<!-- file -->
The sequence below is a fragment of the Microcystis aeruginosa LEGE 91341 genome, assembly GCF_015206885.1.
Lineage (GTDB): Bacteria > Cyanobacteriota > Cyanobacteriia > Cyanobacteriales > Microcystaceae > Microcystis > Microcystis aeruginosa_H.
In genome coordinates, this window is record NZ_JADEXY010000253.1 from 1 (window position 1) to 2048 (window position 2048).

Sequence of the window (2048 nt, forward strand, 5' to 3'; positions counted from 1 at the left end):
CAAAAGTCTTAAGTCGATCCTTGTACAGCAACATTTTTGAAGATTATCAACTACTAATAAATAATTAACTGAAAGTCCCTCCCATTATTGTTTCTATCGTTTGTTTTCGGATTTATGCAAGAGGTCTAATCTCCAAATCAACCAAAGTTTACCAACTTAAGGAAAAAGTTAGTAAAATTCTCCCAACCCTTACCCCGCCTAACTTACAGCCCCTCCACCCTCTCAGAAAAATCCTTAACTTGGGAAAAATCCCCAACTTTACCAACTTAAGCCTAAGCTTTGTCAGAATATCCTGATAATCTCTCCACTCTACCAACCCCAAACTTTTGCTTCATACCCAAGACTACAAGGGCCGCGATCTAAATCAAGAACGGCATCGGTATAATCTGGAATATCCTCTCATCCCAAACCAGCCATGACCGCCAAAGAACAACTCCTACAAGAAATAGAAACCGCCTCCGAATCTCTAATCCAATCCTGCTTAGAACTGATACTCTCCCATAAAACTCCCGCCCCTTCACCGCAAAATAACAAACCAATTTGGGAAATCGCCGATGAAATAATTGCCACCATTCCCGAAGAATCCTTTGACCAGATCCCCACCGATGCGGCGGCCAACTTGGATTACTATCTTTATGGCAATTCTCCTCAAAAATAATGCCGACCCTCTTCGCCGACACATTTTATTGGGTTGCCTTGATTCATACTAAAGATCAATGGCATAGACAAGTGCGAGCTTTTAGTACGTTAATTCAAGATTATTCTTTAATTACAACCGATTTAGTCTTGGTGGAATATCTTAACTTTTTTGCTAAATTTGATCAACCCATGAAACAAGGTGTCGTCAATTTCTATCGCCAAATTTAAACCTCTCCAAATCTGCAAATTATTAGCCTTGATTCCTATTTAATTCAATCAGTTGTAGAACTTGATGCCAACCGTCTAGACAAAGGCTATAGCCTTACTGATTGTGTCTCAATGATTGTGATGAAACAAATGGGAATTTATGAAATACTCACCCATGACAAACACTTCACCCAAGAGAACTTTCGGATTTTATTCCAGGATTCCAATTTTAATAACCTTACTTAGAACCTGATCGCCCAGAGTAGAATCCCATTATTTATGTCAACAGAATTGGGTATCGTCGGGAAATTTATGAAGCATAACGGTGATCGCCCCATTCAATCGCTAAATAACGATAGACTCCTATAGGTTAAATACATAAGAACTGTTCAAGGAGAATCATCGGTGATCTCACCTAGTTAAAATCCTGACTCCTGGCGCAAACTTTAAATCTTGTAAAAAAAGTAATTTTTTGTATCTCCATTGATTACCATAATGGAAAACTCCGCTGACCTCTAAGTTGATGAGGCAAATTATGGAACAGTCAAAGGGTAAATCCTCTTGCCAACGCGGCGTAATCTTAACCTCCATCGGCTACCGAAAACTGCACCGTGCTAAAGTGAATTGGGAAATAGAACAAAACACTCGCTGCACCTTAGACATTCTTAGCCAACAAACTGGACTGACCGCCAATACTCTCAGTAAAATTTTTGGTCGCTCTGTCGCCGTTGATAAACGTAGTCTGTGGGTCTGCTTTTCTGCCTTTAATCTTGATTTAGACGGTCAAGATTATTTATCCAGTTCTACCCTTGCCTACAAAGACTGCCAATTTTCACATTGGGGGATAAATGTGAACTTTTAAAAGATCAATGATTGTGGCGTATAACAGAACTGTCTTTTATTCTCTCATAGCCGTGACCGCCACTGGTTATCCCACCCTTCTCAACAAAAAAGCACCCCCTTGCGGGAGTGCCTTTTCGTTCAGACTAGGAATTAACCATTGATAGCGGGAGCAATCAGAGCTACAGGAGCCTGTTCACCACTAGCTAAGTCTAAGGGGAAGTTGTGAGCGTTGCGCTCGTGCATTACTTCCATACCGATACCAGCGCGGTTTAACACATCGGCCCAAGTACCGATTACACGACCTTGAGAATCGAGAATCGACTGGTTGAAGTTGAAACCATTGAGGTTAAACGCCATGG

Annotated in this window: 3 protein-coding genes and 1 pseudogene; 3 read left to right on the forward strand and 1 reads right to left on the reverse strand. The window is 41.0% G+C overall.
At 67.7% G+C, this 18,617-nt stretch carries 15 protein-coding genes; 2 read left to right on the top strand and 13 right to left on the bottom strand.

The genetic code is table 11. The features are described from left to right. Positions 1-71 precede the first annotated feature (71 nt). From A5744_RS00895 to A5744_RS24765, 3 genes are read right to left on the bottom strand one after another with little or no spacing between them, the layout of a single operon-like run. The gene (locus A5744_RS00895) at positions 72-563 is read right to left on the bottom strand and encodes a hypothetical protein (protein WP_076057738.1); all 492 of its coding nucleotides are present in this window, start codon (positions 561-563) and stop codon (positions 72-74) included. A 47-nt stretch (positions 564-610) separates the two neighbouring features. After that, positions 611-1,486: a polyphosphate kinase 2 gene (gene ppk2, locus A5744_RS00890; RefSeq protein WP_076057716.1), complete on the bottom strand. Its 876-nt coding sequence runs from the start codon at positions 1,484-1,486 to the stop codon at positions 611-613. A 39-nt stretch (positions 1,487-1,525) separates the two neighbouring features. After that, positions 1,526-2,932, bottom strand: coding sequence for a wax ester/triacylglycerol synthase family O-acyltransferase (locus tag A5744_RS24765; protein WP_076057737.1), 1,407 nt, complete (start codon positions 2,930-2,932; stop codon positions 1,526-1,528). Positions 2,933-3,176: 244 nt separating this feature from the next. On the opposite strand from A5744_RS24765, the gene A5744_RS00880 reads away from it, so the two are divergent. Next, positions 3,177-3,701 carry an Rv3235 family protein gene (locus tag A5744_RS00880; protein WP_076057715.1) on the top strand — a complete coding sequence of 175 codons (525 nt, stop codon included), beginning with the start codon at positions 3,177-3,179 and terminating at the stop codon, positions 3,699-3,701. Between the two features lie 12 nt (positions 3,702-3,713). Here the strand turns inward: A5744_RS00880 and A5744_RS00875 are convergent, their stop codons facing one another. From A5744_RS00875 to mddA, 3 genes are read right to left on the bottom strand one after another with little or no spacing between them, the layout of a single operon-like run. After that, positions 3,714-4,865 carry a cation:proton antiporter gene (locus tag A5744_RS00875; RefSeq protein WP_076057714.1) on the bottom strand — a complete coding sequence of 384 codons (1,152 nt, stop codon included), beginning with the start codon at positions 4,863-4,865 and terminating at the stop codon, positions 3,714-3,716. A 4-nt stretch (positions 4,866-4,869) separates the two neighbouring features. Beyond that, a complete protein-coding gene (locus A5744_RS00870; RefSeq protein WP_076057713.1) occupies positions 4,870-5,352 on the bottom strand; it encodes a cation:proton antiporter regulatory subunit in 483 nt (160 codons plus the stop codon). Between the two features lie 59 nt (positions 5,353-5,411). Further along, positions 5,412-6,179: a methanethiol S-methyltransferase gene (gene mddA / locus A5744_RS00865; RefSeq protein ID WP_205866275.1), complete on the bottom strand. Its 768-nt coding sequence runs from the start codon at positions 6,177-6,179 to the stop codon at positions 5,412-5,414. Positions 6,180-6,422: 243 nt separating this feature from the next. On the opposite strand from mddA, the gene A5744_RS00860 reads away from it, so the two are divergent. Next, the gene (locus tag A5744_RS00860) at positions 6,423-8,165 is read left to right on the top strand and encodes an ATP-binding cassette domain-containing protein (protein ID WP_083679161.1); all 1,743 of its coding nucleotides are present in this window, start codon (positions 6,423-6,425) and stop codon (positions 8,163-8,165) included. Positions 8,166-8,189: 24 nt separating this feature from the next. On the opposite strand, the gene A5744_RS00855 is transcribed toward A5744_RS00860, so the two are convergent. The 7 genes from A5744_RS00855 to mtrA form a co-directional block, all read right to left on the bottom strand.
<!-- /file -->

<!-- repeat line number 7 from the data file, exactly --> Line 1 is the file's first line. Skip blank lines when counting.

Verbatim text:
At 67.7% G+C, this 18,617-nt stretch carries 15 protein-coding genes; 2 read left to right on the top strand and 13 right to left on the bottom strand.